BioScience Talks podcast
features discussions of topical issues related to the biological sciences.
By altering the heritability of certain traits, gene drive technologies have the potential to spread desired genes through wild populations. In practice, this could lead to mosquito populations that, for example, bear traits making them resistant to the spread of malaria. Despite the huge potential for improving human well-being, concern exists that gene drives could fail in the wild or, perhaps more concerning, spread beyond their intended target populations.
, Dr. Greg Backus, a postdoctoral researcher at the University of California, Davis, and Jason Delborne, Associate Professor of Science Policy and Society at North Carolina State University’s Genetic Engineering and Society Center, describe a potential solution. Threshold-dependent gene drives could limit the spread of wild-released gene drives to target populations, increasing control and reducing the risk of unchecked spread. The authors joined us on this episode of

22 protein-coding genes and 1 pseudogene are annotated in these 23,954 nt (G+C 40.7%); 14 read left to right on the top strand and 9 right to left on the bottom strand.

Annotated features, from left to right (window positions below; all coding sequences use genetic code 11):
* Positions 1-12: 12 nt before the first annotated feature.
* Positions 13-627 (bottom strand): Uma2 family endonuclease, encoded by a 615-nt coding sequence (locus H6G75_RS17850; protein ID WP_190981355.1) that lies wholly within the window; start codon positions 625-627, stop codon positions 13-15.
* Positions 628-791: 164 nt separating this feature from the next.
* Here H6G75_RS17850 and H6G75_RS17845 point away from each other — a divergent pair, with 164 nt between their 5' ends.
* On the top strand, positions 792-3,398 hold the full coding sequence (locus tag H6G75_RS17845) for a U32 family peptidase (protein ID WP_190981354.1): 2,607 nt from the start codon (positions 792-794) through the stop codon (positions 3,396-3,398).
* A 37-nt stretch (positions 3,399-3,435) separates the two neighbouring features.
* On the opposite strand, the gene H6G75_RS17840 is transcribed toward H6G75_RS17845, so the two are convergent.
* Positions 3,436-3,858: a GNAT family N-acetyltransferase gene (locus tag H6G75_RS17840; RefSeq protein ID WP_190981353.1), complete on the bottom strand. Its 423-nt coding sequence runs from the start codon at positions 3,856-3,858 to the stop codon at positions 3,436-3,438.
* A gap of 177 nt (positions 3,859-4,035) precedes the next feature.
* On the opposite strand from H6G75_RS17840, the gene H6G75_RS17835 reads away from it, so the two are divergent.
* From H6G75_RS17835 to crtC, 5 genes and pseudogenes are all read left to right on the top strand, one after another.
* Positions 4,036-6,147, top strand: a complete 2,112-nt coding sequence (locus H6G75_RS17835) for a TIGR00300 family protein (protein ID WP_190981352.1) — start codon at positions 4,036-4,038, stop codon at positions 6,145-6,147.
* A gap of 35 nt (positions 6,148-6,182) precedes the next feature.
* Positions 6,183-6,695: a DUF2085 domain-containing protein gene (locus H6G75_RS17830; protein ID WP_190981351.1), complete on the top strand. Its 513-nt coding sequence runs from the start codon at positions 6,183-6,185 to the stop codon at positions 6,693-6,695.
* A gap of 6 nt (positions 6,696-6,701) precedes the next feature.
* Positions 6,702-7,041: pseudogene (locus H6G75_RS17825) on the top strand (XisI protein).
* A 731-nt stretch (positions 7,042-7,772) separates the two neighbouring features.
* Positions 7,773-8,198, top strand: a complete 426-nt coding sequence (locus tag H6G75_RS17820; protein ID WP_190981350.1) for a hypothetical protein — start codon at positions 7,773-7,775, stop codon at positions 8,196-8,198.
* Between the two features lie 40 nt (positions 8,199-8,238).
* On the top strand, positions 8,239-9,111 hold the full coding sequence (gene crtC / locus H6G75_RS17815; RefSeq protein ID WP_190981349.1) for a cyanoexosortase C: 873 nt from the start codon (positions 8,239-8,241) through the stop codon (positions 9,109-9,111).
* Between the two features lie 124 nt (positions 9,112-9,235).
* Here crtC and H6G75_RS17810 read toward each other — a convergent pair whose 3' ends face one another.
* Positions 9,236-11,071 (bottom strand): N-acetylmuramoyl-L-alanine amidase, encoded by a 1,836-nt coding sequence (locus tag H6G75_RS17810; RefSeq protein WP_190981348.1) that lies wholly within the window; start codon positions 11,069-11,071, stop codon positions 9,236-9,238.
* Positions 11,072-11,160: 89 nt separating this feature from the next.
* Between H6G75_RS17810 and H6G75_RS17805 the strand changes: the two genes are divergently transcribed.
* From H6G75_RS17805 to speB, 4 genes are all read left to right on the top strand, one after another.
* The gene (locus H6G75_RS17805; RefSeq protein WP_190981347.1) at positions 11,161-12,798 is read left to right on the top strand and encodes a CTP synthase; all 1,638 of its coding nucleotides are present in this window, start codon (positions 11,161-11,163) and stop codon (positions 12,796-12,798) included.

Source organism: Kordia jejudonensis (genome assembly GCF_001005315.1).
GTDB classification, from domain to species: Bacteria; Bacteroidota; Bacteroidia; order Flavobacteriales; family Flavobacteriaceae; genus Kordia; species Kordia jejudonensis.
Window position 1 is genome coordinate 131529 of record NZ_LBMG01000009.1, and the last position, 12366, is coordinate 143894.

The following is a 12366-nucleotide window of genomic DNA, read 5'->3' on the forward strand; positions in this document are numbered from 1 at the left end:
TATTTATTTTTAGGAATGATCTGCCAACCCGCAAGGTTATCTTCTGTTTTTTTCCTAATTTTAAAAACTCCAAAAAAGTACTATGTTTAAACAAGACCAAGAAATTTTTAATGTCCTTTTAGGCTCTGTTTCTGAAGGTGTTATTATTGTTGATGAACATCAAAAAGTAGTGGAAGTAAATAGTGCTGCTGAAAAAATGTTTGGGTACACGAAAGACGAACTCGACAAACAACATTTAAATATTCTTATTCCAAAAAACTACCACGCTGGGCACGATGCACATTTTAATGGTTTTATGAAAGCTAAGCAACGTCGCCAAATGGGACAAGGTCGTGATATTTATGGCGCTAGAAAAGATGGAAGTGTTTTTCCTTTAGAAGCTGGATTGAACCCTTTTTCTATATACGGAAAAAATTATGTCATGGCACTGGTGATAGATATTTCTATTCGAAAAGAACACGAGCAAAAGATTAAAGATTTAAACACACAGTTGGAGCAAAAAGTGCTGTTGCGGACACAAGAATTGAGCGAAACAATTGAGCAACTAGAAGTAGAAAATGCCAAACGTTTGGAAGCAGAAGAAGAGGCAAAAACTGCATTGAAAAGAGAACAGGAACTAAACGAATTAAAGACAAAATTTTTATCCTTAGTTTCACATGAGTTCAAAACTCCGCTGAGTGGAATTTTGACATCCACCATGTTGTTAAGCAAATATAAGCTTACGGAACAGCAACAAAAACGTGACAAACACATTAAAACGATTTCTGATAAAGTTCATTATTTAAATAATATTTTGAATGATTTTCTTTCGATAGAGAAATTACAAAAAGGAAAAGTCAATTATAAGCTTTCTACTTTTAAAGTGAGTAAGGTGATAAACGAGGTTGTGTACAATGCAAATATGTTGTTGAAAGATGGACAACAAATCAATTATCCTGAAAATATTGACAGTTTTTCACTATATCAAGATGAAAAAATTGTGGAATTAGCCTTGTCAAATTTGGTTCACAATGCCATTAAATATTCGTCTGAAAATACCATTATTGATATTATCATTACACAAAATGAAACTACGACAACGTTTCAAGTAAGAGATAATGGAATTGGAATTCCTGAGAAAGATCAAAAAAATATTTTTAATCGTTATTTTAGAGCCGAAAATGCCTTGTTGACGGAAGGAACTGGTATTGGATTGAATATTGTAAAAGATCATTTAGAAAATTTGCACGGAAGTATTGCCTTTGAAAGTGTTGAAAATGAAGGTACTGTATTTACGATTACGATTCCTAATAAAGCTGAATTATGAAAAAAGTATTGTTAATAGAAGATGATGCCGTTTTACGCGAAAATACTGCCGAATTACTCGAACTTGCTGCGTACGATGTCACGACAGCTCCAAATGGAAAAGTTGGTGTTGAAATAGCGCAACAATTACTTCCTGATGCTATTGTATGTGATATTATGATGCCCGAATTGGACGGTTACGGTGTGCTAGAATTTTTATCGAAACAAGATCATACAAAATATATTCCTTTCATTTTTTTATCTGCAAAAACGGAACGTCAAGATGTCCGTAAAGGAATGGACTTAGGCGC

to discuss the potential of these gene drives–and also some of the questions of controllability, spread, and ecological uncertainty that relate to them.
To hear the whole discussion, visit this
for this latest episode of the BioScience Talks podcast.
, published monthly by Oxford Journals, is the journal of the American Institute of Biological Sciences (AIBS).
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This part of information is sourced from https://www.eurekalert.org/pub_releases/2019-10/aiob-tgd100919.php
James M Verdier